In summary, each of the methods above is just using a different figure to translate the available kwh into miles or km using a fixed ratio. Just like when getting in a lift you might make some mental adjustments for the size of people getting in with you, when driving you have to make some mental adjustments to know whether that range is achievable. Equally, if the car is showing 200 miles of range and you want to driver 30 miles, its simply not a concern just as two person getting into a lift for 8 people would not even consider the limit.
As said, the above figures are all based on a fixed approximation of how much energy is required to drive 1 mile. Tesla do have other energy screens that can provide different figures:
The only place you can see a range based on recent driving behaviour is to display the energy screen and look for the projected range figure. This uses the average energy consumption over the length of the recent distance selected and uses this and the BMS reported available kwh to work out a range. There is also an option to show this on instantaneous consumption but this is of little benefit. This figure can fall rapidly in winter in cold weather due to the early parts of any journey being quite high on consumption, something thing that typically improves on a journey.
Using the same energy screens, if a trip is entered into the navigation then the car will calculate the consumption for the journey and track actual to estimated consumption and predict an arrival state of charge. It will also suggest charging or reducing speed if required. This is probably the most useful method if on a single long journey.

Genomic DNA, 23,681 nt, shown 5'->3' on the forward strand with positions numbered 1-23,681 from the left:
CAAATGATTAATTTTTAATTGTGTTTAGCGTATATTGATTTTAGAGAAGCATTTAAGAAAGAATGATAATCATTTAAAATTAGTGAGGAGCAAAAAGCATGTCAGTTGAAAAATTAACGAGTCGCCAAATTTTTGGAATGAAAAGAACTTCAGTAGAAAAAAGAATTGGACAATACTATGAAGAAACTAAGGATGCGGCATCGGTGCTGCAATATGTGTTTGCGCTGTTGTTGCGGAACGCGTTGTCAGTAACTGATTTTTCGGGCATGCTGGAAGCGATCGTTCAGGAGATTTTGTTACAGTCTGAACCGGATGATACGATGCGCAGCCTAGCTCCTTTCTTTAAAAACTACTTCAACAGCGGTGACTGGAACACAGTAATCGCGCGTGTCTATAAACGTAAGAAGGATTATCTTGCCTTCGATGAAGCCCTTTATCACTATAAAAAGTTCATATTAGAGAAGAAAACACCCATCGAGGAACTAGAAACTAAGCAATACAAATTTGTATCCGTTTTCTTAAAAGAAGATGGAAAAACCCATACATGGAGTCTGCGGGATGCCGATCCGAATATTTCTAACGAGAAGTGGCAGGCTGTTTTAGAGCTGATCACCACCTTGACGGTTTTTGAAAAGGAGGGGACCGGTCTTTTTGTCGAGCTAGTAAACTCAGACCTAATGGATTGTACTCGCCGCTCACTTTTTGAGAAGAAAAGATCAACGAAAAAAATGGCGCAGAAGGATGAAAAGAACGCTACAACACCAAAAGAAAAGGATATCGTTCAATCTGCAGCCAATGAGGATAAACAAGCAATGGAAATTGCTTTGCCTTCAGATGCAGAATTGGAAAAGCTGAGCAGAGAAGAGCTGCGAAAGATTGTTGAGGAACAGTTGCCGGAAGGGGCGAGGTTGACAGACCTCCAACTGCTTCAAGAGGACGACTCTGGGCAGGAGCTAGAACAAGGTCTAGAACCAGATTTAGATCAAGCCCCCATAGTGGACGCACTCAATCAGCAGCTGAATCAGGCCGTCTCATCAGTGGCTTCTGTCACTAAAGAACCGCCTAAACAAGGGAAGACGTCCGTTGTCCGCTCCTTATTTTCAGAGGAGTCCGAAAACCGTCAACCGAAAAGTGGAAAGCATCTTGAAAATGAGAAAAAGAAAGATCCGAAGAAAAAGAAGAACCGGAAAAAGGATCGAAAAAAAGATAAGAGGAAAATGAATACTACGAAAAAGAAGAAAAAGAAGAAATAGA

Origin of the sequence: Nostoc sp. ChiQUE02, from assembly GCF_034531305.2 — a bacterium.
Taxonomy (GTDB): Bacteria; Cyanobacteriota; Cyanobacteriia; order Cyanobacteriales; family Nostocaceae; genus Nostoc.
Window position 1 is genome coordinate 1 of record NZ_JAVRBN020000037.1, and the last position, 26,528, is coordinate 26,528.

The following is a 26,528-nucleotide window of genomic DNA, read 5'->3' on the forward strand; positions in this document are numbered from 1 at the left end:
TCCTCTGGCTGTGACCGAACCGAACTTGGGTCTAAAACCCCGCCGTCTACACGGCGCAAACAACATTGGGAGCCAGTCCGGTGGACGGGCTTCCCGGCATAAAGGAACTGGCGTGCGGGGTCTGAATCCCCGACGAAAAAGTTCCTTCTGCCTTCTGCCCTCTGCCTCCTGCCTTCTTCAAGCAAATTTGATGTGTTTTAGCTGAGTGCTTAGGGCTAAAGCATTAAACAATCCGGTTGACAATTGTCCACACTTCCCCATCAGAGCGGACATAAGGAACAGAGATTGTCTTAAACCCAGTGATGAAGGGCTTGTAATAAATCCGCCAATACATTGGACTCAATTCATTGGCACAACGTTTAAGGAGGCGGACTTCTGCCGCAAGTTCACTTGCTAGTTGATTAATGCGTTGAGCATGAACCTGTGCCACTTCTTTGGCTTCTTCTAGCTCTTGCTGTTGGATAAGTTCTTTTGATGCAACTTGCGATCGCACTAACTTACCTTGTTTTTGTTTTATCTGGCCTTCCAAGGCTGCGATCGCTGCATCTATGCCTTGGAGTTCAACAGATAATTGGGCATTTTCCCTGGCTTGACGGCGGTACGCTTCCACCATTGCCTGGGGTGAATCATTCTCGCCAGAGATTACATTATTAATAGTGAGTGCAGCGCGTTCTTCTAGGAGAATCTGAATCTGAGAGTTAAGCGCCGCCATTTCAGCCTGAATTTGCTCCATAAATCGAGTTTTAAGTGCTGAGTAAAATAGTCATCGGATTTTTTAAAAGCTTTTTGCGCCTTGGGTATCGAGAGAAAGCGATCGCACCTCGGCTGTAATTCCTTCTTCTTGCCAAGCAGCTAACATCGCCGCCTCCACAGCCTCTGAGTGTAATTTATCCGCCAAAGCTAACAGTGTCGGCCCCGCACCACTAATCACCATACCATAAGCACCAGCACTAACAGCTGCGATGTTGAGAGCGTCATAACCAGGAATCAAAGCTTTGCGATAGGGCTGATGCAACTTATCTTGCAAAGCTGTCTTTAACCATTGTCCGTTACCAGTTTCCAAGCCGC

In addition to the range figures, the car can show the economy of the car, this is typically the economy on the last journey, spanning short stops and the economy since last charged. It's worth knowing what your car used for Typical consumption as a mental reference against which you can compare, for instance a Model S is around 300 wh/m unless it's a performance which is nearer 330 wh/m. You can then mentally gauge whether you're exceeding this considerably or not.
One of the most hotly debated topics is whether you should show a range at all on the dash or just show a percentage. The argument is that as the range in miles is always wrong, don't display it, The counter argument is the percentage doesn't really tell you anything either, and at least a rough mileage is better than no mileage.
We think many owners simply decide not to understand what the miles range represents and become frustrated with its apparent inaccuracy and so adopt %, others seem quite content knowing that the miles displayed is typically an over estimate but prefer the easy reference and buffer margin when doing a trip.
We display range, we let the battery icon give us an indication of the fraction of how full, but there is no right or wrong.
Batteries do lose some capacity over time and Tesla warrant new cars to retain 70% of their capacity at the end of 8 years or the miles limit (which varies by model). Those displaying % will simply not see any reduction in the available miles at a given state of charge. Those showing miles may see a reduction over time.
There a few simply checks before you become too worried about degradation:
One aspect of Tesla ownership that surprises some people is the car uses electricity even when not being driven. This is called Vampire drain. This can range from a few miles per day to quite significant amounts of energy that could deplete the battery within a week.
To reduce vampire the following steps are recommended
A combination of the above will minimise the vampire drain in the car and reduce the amount of battery loss over night or whenever you leave the car.